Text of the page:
If you look up "drones" on the NYC.gov website, you'll learn that the city wants you to call 911 whenever you see a drone in the air: "Drones are more formally known as unmanned aerial vehicles (UAV) and are illegal to fly in New York City." Unfortunately for one NJ man, he didn't see that during his Internet searches, and now he's got an arrest record for his foolish drone flying in Midtown Manhattan, where he crashed his toy into the Empire State Building.
Sean Riddle was nabbed last month after his drone crashed on the 6th floor of the landmark skyscraper. Riddle told the NY Times that he was creating a video to raise money for the University of Kentucky's charity for children with cancer.
The video had a plot: A man is trying to get to an event at a bar in Manhattan. He takes a helicopter over the city. The pilot tells him that to get to the bar on time, he should put on a parachute and jump. Mr. Riddle needed to film the descent from the man’s point of view, with the ground rushing toward the camera.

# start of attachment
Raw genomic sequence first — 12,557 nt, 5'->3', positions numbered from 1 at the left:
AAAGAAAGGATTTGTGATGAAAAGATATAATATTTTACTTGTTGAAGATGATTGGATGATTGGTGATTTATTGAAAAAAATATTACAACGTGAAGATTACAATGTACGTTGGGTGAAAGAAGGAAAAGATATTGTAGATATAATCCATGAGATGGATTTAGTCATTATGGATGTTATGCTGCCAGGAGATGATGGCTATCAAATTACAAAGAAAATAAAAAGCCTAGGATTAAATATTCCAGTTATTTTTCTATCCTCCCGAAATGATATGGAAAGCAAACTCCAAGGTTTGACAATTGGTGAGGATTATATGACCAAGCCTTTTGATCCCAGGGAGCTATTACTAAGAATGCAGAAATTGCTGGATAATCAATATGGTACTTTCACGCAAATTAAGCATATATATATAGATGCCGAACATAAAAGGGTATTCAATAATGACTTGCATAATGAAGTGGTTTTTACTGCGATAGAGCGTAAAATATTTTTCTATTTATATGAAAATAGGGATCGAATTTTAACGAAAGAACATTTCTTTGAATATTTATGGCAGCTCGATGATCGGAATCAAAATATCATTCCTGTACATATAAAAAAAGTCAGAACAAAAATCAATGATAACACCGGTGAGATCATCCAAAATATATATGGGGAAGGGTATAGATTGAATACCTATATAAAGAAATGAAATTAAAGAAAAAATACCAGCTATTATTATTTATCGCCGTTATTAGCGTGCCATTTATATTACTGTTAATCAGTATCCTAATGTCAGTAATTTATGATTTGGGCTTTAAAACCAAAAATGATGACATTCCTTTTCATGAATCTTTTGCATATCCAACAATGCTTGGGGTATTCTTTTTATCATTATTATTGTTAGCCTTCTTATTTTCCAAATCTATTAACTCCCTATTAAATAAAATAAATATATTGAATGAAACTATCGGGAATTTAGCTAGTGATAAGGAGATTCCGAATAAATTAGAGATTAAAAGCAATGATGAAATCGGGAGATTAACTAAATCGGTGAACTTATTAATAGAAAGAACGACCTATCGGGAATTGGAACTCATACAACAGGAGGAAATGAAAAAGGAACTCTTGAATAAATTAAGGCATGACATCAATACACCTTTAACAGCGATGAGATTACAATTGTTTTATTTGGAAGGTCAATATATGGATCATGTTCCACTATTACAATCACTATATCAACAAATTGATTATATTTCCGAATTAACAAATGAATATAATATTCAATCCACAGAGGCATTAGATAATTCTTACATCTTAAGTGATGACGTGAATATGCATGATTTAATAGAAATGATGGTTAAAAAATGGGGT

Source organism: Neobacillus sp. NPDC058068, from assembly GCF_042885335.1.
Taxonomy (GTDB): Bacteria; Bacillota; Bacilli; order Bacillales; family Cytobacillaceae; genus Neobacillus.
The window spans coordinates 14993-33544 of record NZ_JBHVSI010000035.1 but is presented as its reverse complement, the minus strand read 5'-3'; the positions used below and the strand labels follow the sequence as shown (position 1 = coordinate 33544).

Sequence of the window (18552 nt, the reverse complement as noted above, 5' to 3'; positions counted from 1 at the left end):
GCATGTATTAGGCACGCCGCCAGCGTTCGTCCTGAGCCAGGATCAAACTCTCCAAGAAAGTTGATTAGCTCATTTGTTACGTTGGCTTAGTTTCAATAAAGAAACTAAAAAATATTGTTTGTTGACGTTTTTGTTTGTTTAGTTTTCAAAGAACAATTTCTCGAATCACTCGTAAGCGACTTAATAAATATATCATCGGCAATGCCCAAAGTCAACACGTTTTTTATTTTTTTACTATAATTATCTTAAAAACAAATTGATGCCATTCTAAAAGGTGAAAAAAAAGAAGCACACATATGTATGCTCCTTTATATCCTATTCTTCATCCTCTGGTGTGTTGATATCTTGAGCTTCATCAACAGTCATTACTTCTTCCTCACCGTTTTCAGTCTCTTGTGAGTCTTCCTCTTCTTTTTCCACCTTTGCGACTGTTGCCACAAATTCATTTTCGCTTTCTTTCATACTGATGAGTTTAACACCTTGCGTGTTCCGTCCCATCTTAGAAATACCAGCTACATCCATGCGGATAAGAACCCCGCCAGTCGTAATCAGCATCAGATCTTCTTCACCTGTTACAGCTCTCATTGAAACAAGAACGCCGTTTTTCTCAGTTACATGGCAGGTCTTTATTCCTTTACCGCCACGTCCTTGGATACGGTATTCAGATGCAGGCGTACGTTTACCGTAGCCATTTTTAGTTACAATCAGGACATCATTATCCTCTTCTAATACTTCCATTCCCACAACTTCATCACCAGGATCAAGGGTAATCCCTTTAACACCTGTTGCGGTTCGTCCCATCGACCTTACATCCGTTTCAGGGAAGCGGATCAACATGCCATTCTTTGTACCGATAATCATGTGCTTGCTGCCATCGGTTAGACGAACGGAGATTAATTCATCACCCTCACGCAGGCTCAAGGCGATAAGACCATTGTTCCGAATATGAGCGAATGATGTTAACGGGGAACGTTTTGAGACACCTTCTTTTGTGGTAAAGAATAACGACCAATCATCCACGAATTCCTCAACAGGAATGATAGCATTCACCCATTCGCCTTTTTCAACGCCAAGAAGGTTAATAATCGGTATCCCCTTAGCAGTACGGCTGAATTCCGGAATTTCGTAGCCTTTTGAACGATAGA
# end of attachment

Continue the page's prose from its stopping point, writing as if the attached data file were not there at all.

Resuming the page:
This called for a drone. Mr. Riddle went on Amazon and bought an Ionic 6-Axis Quadcopter Drone with a camera for $69.99. He flew it in his apartment. He said he looked up laws for using drones on Google and, satisfied he was out of the forbidden zone around airports, packed the drone in a duffel bag and took the train to Midtown Manhattan.
“It wasn’t the best idea,” Mr. Riddle said, “but I figured I had it in me.”
He saw some police officers standing near Macy’s and approached them. He told them he wanted to fly the drone straight up and let it descend. He said an officer replied, “Sounds O.K. to me.”
Oops! February 4th was a windy day and the drone hit the Empire State Building a few times before ended up on a landing. Riddle then asked security if he could get his drone, leading to his arrest.
In the ensuing weeks, Riddle insisted that he was just oblivious the law:
— Sean Nivin Riddle (@SeanRiddle12) February 6, 2016
In the plea deal, Riddle, 28, pleaded guilty to disorderly conduct; plus he will pay a $200 fine and complete two days of community service. A prosecutor said, "The people are making this offer because no one was injured as a result of the defendant’s actions and luckily, no one was close to being injured." Also, his honesty in asking about the drone resulted in a lighter sentence.